Saint John, New Brunswick is home to the first UNESCO Geopark in Canada, called Stonehammer. If you think geology is boring this site and its wide variety of activities will change your mind.
When I was growing up in Saint John, New Brunswick, I took the landscape for granted. I didn’t give our rugged coastline, impenetrable forests, and lush river valleys more than a passing thought, much less consider the ground beneath my feet.
I wasn’t alone. Most Saint Johners could tell you a bit about our Reversing Rapids when the Bay of Fundy’s relentless high tides pushes the gushing St. John River back upstream. But few of us considered the geology around those rapids – that is until UNESCO came to town.
UNESCO is most known for its catalogue of World Heritage Sites but, in addition to preserving culture and human history, the organization also brings awareness to diverse ecosystems and landscapes. The UNESCO Global Geopark system focuses on the ground beneath our feet and the eons of history our geology represents.
Like most locals, I had no idea our geology was anything special; certainly, nothing that would warrant becoming the first UNESCO Global Geopark in Canada. But exploring the Stonehammer site and its many activities opened my eyes to the mysteries and wonders that have been here long before Canada was a blip on the geological map.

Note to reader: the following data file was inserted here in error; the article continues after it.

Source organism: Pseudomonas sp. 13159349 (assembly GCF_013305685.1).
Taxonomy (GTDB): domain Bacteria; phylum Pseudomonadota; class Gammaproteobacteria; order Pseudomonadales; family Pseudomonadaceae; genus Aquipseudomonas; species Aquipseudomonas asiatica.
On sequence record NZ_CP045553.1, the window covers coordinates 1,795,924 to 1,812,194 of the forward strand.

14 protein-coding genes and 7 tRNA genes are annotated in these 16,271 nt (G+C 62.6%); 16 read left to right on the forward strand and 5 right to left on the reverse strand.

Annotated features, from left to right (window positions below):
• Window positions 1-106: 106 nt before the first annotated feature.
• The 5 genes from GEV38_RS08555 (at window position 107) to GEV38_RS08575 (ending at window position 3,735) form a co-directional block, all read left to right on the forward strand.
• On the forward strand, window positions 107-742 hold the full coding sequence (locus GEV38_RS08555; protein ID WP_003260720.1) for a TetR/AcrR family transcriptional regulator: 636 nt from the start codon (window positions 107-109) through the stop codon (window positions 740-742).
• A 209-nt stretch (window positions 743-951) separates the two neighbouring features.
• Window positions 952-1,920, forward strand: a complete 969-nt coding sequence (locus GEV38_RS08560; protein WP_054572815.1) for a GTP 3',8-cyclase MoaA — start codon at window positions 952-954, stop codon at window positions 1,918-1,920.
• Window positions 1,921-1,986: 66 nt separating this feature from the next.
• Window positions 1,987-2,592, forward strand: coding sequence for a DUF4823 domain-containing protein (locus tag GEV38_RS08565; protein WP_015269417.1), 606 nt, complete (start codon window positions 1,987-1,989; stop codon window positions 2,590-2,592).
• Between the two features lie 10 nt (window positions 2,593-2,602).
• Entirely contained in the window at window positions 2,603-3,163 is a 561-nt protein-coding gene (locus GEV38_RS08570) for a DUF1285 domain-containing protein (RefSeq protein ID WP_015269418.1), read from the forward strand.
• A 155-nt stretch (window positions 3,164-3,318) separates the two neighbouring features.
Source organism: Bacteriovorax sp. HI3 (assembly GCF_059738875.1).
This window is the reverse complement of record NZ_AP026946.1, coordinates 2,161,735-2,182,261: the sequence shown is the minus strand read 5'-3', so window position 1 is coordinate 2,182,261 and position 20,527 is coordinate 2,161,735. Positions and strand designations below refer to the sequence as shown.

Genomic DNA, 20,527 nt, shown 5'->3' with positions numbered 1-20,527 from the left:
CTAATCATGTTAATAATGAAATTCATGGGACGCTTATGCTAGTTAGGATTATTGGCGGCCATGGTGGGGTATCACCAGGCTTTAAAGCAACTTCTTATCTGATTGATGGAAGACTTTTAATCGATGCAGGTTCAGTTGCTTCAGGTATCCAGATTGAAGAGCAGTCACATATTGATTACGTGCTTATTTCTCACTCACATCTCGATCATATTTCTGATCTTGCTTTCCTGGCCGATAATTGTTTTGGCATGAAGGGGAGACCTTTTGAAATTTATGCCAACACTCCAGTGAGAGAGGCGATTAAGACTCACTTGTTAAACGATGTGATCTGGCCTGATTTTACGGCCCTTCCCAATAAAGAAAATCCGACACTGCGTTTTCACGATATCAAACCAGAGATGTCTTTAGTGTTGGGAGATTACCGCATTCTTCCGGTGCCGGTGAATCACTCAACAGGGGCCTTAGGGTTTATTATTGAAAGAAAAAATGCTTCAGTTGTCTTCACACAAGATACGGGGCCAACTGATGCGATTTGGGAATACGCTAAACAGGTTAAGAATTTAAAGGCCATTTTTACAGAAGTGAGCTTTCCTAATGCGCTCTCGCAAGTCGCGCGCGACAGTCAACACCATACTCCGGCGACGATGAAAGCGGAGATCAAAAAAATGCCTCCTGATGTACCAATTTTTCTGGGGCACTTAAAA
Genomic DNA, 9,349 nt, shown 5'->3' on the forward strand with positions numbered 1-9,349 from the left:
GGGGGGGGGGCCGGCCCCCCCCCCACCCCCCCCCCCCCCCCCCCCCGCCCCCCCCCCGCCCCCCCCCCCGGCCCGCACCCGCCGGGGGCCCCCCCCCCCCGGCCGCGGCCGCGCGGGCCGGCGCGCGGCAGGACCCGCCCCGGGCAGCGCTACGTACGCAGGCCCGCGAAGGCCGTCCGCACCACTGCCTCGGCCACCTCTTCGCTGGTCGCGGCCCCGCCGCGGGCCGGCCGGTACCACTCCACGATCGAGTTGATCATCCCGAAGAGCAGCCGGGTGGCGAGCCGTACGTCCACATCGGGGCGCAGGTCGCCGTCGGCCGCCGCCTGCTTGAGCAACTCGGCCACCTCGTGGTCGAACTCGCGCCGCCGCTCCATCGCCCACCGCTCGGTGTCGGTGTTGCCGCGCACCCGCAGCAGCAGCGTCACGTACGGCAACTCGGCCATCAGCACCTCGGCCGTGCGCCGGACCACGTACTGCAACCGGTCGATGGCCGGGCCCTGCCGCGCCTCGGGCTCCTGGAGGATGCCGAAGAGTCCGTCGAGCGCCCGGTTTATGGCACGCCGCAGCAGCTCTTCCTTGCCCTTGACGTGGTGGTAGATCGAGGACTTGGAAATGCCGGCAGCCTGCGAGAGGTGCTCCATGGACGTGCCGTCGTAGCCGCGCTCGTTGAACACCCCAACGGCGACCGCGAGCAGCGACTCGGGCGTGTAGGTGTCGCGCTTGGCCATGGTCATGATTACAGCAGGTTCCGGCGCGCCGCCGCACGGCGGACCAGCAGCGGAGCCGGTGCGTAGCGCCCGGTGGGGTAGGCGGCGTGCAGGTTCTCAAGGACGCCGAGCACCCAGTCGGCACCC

How to Explore Stonehammer Geopark
Explaining what Stonehammer is and why it’s so significant is challenging. So your first stop on a Stonehammer discovery tour should be the New Brunswick Museum in Uptown Saint John. The museum is the current hub of information about the Geopark (although a dedicated site is in the works).
Here you learn how Stonehammer is not one specific place, but rather 2,500 square kilometres of New Brunswick’s Bay of Fundy region from the village of Saint Martin’s to the east, the towns of Norton and Hampton to the northeast, the Kingston Peninsula to the northwest, and Lepreau Falls to the southwest. Within this area are more than 60 sites of geological significance from every geological period from the Proterozoic to the Quaternary except for the Jurassic (but geologists believe they’ll discover that here too.)
The New Brunswick Museum’s interactive exhibits break these diverse geological periods down and demonstrate their significance to Saint John’s landscape. There are also some incredible fossil findings on display and hands-on activities for kids (and kids at heart).
Once you’ve learned a bit about what Stonehammer Geopark is, it’s time to get out and explore. The real magic of Stonehammer is that there is an activity for absolutely everyone; whether you enjoy fast-paced, adrenalin-inducing activities, quiet moments in nature, heart-pumping hikes, or leisurely cruises. You can even relax at a spa or eat a Stonehammer-themed meal.
Stonehammer for Active Travellers
If you think exploring a Geopark is all standing around and looking at rocks, you’re in for a surprise at Stonehammer. There are plenty of activities for adrenaline-junkies and those who enjoy a workout with their travels.
- Dangle over the Reversing Rapids on the Saint John Adventures zip line, a series of 5 lines zooming you out over the rapids. Challenge a friend to a race on the dual line at the end of the trip.
- Just across the water, you can test your fear of heights at the Reversing Falls Restaurant’s Skywalk. This glass-floored open-air boardwalk juts out over the rapids affording an incredible view (if you can open your eyes!) While you’re there, don’t miss a look up at the cliffs where you can see the Caledonia Faultline. The stones on one side of the fault were once part of South America, while the rocks on the other side came all the way from Africa.